Heartcleft road 13 – Gna’s Story

Posted: June 10, 2015 in Alfar & Duergar, Deities & Wights, Gna, Stories
Tags: , , , , , ,

Chapter 13– Feast of the Dead –

Amazingly, we made it out in time for the evening feast.

Grisella was a fast and eager student once I got her relaxed. Gifted even, and I had no regrets on that front about our accidental marriage. If you really want to know the details of our lovemaking – and it was lovemaking, not sex – then you have a dirty mind, and I approve. I’m still not going to tell you though. Some things should stay private between wife and wife.

Down the stairs we went, hastily dressed. I ignored the outer bone doors to my left and went with her through the ebony ones. I gave a lustful glance to the vast library as we passed, but there was no time to dally since we wanted food. After all that exercise, assaulting Hela was also a lower priority than dealing with my tummy’s rumblings. Our hands were still bound. Let them wonder at that, I thought with a grin.

One last set of doors and we were in the great hall, filled with people in their best tunics, sitting on benches at the trestle tables. Same layout as when I first faced Hela, minus the dust and most of the cobwebs. I wondered how they managed to go from that “deserted for decades” look to a “fit for feasting” one every night. And presumably back to the creepy version afterward.

A minstrel played a violin nestled against his beard, a sad haunting tune, slowly making his way around the room. His colorful costume had saw-tooth trims of white and red on his long burnt-orange coat. He bowed to me as he passed and kept going.

Deeper within, Hela sat on her throne of bone. Sun had set, so again I couldn’t discern what the stained glass behind her was showing. Come to think of it, there was that whole ruined side of the castle behind what I presumed was an inner courtyard – so how was it ever illuminated? Her impassive gaze paused on us, then continued. She wore a dress of flowing black velvet tonight. Only her bony foot moved, slowly tapping along to the tune. Heh, never would’ve pegged her as the foot-tapping kind.

Grisella pulled me along, bypassing all the sweet-smelling roasts and the quietly dining guests. Once on the far side, we stopped in front of a double-latched wooden door that was set in one of the many deep alcoves.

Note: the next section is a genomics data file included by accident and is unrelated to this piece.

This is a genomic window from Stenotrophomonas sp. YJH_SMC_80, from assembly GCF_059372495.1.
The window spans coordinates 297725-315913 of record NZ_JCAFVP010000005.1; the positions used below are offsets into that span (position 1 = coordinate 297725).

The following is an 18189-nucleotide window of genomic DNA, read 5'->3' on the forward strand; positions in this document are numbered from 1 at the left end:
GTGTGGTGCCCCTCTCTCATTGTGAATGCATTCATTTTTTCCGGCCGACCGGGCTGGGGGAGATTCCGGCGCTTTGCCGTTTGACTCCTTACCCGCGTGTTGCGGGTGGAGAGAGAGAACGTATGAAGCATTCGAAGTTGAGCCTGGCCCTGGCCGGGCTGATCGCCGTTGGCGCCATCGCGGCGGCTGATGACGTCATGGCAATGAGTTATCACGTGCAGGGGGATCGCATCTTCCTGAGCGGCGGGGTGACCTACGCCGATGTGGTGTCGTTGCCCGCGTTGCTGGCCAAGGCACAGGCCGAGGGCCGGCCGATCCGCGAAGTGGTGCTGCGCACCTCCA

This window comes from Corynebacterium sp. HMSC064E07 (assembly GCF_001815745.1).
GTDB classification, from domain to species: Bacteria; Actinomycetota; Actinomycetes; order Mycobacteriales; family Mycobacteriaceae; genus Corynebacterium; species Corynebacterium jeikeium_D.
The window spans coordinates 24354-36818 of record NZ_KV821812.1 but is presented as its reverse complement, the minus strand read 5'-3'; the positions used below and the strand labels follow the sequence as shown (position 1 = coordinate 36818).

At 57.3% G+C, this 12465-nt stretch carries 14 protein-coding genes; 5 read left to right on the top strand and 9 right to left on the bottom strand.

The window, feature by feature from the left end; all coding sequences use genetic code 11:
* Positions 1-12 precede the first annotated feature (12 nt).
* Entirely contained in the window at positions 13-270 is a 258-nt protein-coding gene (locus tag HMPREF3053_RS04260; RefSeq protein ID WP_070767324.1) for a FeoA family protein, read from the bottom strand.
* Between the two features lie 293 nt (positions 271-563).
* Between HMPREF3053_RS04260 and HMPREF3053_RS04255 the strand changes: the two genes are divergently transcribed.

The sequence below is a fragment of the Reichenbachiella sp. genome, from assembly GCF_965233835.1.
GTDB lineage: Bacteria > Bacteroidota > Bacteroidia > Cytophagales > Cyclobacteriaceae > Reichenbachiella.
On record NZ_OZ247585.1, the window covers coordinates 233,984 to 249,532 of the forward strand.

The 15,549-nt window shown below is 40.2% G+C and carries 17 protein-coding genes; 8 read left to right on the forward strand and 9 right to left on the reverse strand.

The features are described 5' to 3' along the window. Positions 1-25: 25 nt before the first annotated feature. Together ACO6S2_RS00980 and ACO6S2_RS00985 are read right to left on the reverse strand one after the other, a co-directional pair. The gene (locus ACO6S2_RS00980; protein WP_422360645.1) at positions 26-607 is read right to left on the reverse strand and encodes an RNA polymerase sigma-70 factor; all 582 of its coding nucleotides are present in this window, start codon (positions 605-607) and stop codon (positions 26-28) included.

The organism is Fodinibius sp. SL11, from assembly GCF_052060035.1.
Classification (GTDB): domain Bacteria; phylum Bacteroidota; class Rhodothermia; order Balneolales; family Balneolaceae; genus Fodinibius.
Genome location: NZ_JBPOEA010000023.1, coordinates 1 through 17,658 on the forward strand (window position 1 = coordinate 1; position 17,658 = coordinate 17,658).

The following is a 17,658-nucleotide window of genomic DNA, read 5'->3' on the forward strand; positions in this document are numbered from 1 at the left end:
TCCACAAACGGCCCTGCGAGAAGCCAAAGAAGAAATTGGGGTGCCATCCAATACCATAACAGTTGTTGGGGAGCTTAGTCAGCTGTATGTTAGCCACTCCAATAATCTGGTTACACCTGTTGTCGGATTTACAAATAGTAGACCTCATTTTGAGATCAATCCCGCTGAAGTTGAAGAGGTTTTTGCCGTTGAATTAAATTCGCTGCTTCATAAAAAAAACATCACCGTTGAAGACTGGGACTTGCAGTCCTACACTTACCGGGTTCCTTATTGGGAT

“Could you please open that door?” she said with a twinkle in her eyes.

“Of course, but why do you need me to do it? Is it part of the gallantry you expect?”

“No. It be because I can’t see it, and even if I did I couldn’t open it. Employees only,” she shrugged.

“All right.” I pushed one latch down and the other up to release the door, then stepped through… right into the dining hall. The same dining hall we’d just left. Well, not exactly. Whereas before we were mostly among humans, now the majority of guests were Giants. Some were made of ice, some of fire, a few three and four-headed ones, along with mostly normal fleshy fellows with chunks of rock sticking out of their skins.

“What the…” Hela was still at the end of the hall. However, she was now two-headed, one side being a living skull with burning eyes, and the other an ever changing face. Men, women, children, dark and light skinned, it was a bit dizzying to watch her continuous shifting.

She wore a patchwork of still-bleeding animal skins. Her throne was black and writhing, made of a mass of insects.

“This be how the Giants like to see her,” Grisella commented, “so she obliges them. Come along.”

I ogled the crowd as she dragged me to the other side. In this hall there was a Giantess beating an enormous drum, dressed only in slashes of body paint, with ornamental bone piercings over much of her skin. Many of the diners wordlessly banged the table in time with her beat. It was every bit as solemn as the previous room had been.

My bride pointed to the same sort of double-latched door and I obliged her.

I stepped through and glanced around. This was the modern room – ruffled doublet jackets were clearly prominent among men’s fashions, and Elizabethan dresses among the women. Oil lamps hung from wooden rafters and smoking braziers placed along each wooden support beam filled the place with the scent of myrrh.

To the right, Hela once more appeared seated. This time she was a black winged angel of Death. Tears of blood dripped from eyes made of perfect darkness, and a white linen chiton dress completed the outfit. In her hand was a scythe. Her skin was a mask of porcelain white, one side showing cracks.

It was mesmerizing.

“How does she even do that?” I asked, “and how do you know?”

“I worked in the kitchens for a short while. I served food in a few of these halls. As to how, I have no idea,” she shrugged. “But I was sure you’d find it interesting. It goes on, too.” She pointed to another set of double doors across from us.”But I be hungry, so let’s pick one to eat in.”

I nodded. “Let’s go back to the first one.” We made our way, until we reached the one where half of Hela’s face was alive and the other showed bone under rotting flesh. If I was going to confront her, I’d rather it be in the form I was familiar with.

We sat beside each other next to a couple, the lady giggling as her man whispered something in her ear. Her tunic was royal blue over a white long-sleeved under-dress – it reminded me of Frigga’s colors. He was dressed in tatters of black and white. Upon closer inspection, they were carefully cut tatters. A mummer’s costume perhaps? In any case, I ripped a piece of meat from the roast bird before me and started chewing while Grisella did the same. I paused before swallowing, wondering if this might be illusion over something far more rotten than it seemed. As an Alfar, dispelling such illusions would be easy, but should I?

My wife seemed to be enjoying the food with abandon, commenting on the sort of fare that was usually served.

First to mind, I was dead. Whatever the true nature of this food, it was clearly suited to the likes of us, and there would be no other alternatives. Second, it tasted good. I decided that if I was in fact eating maggots, I’d really rather not know. I swallowed, then took a swig of ale from the wooden bowl my companion had filled for me. Some questions are best left unanswered.